Beatty was very impressed with the Ephs he met in the New Orleans area and he has stayed in touch and has become a super fan of the Ephs.

Read the whole thing.


Mistakes Were Made

Interesting Q&A with Baltimore Oriole general manager Jim Duquette ’88.

After working in the New York Mets front office for 14 years, Jim Duquette, 40, was named the Orioles’ vice president for baseball operations on Oct. 20, 2005. A two-time All-New England selection as an outfielder at Williams College in Massachusetts, Duquette began his pro baseball career as an assistant to the Mets’ scouting and minor league departments in 1991. On June 12, 2003, he was named the Mets’ interim general manager; the interim tag was removed a little more than four months later. Duquette oversaw the development of current Mets stars Jose Reyes and David Wright, but also drew criticism for trading prospect Scott Kazmir, now one of the best young pitchers in the game, to the Tampa Bay Devil Rays for pitcher Victor Zambrano.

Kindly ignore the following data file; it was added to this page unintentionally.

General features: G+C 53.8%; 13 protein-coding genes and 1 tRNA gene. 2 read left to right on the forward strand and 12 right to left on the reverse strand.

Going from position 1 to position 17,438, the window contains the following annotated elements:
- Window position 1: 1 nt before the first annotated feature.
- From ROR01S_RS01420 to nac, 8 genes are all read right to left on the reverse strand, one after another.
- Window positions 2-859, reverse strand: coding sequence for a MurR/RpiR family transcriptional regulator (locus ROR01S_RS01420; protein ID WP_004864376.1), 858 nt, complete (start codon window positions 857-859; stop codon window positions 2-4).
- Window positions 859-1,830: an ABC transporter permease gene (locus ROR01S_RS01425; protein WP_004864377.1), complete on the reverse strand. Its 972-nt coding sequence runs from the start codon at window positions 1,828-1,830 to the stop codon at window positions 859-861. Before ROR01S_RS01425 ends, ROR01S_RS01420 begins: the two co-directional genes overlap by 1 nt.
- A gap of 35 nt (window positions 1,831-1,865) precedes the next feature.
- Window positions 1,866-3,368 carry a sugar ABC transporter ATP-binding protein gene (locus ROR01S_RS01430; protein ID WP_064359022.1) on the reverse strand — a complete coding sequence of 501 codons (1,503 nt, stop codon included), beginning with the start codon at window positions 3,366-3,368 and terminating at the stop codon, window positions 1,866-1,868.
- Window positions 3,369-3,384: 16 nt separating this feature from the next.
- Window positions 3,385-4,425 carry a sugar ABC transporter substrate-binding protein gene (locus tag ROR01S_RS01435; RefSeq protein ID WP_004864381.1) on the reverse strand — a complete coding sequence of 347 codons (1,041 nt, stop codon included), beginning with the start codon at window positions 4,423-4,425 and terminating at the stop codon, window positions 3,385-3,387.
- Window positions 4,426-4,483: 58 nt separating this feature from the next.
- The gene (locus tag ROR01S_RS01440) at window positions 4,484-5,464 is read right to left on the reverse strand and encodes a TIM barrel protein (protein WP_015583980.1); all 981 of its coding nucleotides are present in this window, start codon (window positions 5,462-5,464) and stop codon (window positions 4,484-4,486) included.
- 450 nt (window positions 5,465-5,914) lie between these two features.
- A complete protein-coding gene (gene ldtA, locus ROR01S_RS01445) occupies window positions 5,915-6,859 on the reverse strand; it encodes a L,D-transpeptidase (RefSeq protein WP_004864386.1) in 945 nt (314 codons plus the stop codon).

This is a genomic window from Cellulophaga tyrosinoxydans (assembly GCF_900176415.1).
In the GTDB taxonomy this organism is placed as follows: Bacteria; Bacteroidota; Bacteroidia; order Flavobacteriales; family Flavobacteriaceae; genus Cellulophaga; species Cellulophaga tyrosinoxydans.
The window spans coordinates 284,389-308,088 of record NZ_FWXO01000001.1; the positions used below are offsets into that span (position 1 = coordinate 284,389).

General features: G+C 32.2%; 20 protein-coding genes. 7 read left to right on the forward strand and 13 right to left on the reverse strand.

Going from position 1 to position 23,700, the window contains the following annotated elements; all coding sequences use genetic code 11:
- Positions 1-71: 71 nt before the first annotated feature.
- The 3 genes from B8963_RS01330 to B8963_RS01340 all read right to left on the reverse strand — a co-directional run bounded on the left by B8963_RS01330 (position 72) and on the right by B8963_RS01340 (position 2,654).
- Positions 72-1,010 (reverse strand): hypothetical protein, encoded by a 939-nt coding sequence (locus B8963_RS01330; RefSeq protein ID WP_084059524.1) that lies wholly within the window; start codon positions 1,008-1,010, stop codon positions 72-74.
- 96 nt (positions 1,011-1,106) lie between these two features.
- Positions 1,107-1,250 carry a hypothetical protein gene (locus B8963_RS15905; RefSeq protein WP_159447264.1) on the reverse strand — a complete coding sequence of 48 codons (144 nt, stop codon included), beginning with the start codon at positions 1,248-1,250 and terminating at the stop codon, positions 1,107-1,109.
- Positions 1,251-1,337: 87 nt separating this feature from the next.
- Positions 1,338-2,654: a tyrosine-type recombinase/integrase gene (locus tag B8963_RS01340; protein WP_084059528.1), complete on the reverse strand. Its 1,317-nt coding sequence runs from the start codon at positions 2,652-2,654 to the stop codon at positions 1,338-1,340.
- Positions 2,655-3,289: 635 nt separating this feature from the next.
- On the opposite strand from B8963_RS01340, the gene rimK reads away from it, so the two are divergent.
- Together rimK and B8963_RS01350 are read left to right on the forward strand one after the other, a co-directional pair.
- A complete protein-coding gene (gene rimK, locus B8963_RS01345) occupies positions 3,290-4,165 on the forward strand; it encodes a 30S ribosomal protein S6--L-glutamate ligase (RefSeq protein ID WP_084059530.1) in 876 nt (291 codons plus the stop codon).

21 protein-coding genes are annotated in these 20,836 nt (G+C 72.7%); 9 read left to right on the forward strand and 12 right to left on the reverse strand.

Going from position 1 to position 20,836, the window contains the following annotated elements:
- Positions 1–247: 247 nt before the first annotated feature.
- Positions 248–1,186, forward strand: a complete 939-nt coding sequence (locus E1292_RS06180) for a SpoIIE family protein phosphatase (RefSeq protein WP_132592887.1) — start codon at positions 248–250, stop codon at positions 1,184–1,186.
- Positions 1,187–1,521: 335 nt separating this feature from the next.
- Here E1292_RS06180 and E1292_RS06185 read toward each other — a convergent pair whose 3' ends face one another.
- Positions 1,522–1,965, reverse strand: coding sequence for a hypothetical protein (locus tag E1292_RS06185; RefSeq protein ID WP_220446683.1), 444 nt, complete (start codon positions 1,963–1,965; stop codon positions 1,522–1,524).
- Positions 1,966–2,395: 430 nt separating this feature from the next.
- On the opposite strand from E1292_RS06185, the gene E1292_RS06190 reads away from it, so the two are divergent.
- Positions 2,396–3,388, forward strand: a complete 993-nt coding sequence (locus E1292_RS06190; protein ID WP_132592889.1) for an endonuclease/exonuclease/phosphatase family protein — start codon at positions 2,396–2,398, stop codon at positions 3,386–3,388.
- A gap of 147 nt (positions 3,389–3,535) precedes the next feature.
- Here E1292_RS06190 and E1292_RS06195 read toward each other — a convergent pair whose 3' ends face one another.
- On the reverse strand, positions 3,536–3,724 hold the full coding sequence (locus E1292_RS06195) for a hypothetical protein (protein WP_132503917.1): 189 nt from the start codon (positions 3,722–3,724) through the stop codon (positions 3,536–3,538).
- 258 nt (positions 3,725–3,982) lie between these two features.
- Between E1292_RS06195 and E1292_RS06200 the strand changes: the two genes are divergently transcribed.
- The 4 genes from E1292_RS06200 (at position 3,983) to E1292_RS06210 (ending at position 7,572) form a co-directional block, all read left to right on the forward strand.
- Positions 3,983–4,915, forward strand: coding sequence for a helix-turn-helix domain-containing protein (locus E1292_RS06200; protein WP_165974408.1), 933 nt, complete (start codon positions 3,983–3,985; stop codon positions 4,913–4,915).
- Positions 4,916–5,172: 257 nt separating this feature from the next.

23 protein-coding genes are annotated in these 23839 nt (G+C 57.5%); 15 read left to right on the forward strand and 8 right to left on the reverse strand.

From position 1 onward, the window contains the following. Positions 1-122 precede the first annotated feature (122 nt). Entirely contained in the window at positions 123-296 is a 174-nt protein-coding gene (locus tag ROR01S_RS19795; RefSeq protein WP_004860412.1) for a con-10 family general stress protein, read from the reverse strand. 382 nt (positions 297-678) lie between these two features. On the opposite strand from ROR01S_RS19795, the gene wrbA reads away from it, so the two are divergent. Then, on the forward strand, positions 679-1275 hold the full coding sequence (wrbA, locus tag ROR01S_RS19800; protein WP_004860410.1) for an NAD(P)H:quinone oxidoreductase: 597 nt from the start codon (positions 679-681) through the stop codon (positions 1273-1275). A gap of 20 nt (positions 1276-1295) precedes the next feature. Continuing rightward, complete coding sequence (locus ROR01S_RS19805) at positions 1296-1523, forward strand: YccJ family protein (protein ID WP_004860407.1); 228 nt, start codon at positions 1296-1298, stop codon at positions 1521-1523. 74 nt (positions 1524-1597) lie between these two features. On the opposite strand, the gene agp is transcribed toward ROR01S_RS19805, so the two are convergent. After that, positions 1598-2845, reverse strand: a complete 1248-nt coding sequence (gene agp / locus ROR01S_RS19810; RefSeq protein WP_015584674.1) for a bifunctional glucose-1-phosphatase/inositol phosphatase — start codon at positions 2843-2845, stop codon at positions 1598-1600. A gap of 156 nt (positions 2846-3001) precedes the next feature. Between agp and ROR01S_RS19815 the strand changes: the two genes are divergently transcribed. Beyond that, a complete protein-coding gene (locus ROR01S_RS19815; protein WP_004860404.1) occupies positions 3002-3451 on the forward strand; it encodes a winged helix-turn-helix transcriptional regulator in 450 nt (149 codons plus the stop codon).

We all make mistakes.


All politics are local

One February 19, I posted a bit on the Steve Maier and the vote in Vermont (S.R. 11) to withdraw from Iraq. Today, it seems fitting to say, all politics are indeed, local.


Entrance from Park Street


Two other views of the back are below.

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EphBlogging Heads

If Dan Drezner ’90 can videoblog, then why not EphBlog? Which two regulars would readers most like to see in this format? I nominate: Aidan and Ken Thomas.


Miller Time

Miller Time is Over, according to the Boston Globe, referring to the college career of Maggie Miller ’07.


Reading Patterns

Compare our daily unique IP visitors for the week before spring break with the first week of spring break.

12 Mar, Mon 1,149
13 Mar, Tue 1,253
14 Mar, Wed 1,234
15 Mar, Thu 1,110
16 Mar, Fri 885

19 Mar, Mon 990
20 Mar, Tue 884
21 Mar, Wed 866
22 Mar, Thu 824
23 Mar, Fri 746